# implicit differentiation easy question that i can't do...

• Jan 3rd 2010, 06:08 PM
differentiate
implicit differentiation easy question that i can't do...
Find the points on the graph $x^3 + y^3 = xy$
that are parallel to the x axis (gradient = 0)

so I have to differentiate it
$3x^2 + 3y^2 (dy/dx) = dy/dx$

then what?

Thank you
• Jan 3rd 2010, 06:20 PM
skeeter
Quote:

Originally Posted by differentiate
Find the points on the graph $x^3 + y^3 = xy$
that are parallel to the x axis (gradient = 0)

so I have to differentiate it
$3x^2 + 3y^2 (dy/dx) = dy/dx$

correction, product rule on the right hand side ...

$\textcolor{red}{3x^2 + 3y^2 \frac{dy}{dx} = x \frac{dy}{dx} + y}$

then what? solve for $\textcolor{red}{\frac{dy}{dx}}$ and set the derivative equal to 0. use that equation to find a relationship between y and x to find the points on the curve where the gradient is 0.

...
• Jan 3rd 2010, 07:42 PM
differentiate
thank you
so then,

$3x^2 + 3y^2 (dy/dx) = x.(dy/dx) + y$
$3y^2(dy/dx) - x(dy/dx) = y - 3x^2$
$(dy/dx)(3y^2 - x) = y - 3x^2$
$dy/dx = (y-3x^2)/(3y^2 - x)$
dy/dx = 0
$y - 3x^2 = 0$
$y = 3x^2$

do I put that into the original equation?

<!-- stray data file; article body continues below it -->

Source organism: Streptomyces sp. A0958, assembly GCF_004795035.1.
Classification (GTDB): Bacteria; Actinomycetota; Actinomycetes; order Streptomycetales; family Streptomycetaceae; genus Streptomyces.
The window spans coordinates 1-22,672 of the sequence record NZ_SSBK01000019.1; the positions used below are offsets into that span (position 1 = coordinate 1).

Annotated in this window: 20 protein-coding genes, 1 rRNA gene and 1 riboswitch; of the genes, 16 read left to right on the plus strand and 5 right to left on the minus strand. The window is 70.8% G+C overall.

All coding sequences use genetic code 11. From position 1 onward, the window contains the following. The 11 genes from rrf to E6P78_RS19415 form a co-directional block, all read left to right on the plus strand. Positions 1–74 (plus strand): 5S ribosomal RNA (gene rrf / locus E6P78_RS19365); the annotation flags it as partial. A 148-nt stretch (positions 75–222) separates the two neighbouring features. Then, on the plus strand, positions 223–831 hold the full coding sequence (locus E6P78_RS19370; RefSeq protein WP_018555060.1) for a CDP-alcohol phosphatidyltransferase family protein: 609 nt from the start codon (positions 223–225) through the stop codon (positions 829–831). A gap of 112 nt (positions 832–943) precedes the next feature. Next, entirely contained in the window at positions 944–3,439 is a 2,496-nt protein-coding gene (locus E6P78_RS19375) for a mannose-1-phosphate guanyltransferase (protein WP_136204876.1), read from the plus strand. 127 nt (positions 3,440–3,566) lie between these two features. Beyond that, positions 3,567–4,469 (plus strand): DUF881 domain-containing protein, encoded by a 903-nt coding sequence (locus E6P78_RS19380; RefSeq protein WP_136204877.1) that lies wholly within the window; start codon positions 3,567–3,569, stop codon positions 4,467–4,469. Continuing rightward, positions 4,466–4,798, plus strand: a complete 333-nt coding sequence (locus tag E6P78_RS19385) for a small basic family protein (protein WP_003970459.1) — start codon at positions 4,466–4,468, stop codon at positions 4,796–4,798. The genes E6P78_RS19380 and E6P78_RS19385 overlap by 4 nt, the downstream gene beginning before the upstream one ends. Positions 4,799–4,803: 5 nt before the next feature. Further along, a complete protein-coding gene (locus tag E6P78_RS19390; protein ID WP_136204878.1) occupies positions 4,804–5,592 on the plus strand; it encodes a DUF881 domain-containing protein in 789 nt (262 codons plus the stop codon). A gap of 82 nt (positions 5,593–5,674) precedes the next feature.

$x^3 + (3x^2)^3 = x(3x^2)$
$x^3 + 27x^6 = 3x^3$
$27x^6 - 2x^3 = 0$
$x^3(27x^3 - 2) = 0$

I'm stuck
and I don't have answers to this question
• Jan 3rd 2010, 07:56 PM
dedust
Quote:

Originally Posted by differentiate
thank you
so then,

$3x^2 + 3y^2 (dy/dx) = x.(dy/dx) + y$
$3y^2(dy/dx) - x(dy/dx) = y - 3x^2$
$(dy/dx)(3y^2 - x) = y - 3x^2$
$dy/dx = (y-3x^2)/(3y^2 - x)$
dy/dx = 0
$y - 3x^2 = 0$
$y = 3x^2$

do I put that into the original equation?

$x^3 + (3x^2)^3 = x(3x^2)$
$x^3 + 27x^6 = 3x^3$
$27x^6 - 2x^3 = 0$
$x^3(27x^3 - 2) = 0$

I'm stuck
and I don't have answers to this question

then the points are
$x = 0$ $\rightarrow y = 0$
$x = \frac{\sqrt[3]2}{3}$ $\rightarrow y = 3\left(\frac{\sqrt[3]2}{3}\right)^2$
• Jan 3rd 2010, 08:01 PM
pickslides
Quote:

Originally Posted by dedust
then the points are
$x = 0$ $\rightarrow y = 0$
$x = \frac{\sqrt[3]2}{3}$ $\rightarrow y = \left(\frac{\sqrt[3]2}{3}\right)^2$

You mean $x = \frac{\sqrt[3]2}{3}$ $\rightarrow y = 3\left(\frac{\sqrt[3]2}{3}\right)^2$
• Jan 3rd 2010, 08:15 PM
dedust
Quote:

Originally Posted by pickslides
You mean $x = \frac{\sqrt[3]2}{3}$ $\rightarrow y = 3\left(\frac{\sqrt[3]2}{3}\right)^2$

oops,..yeap
(Rofl)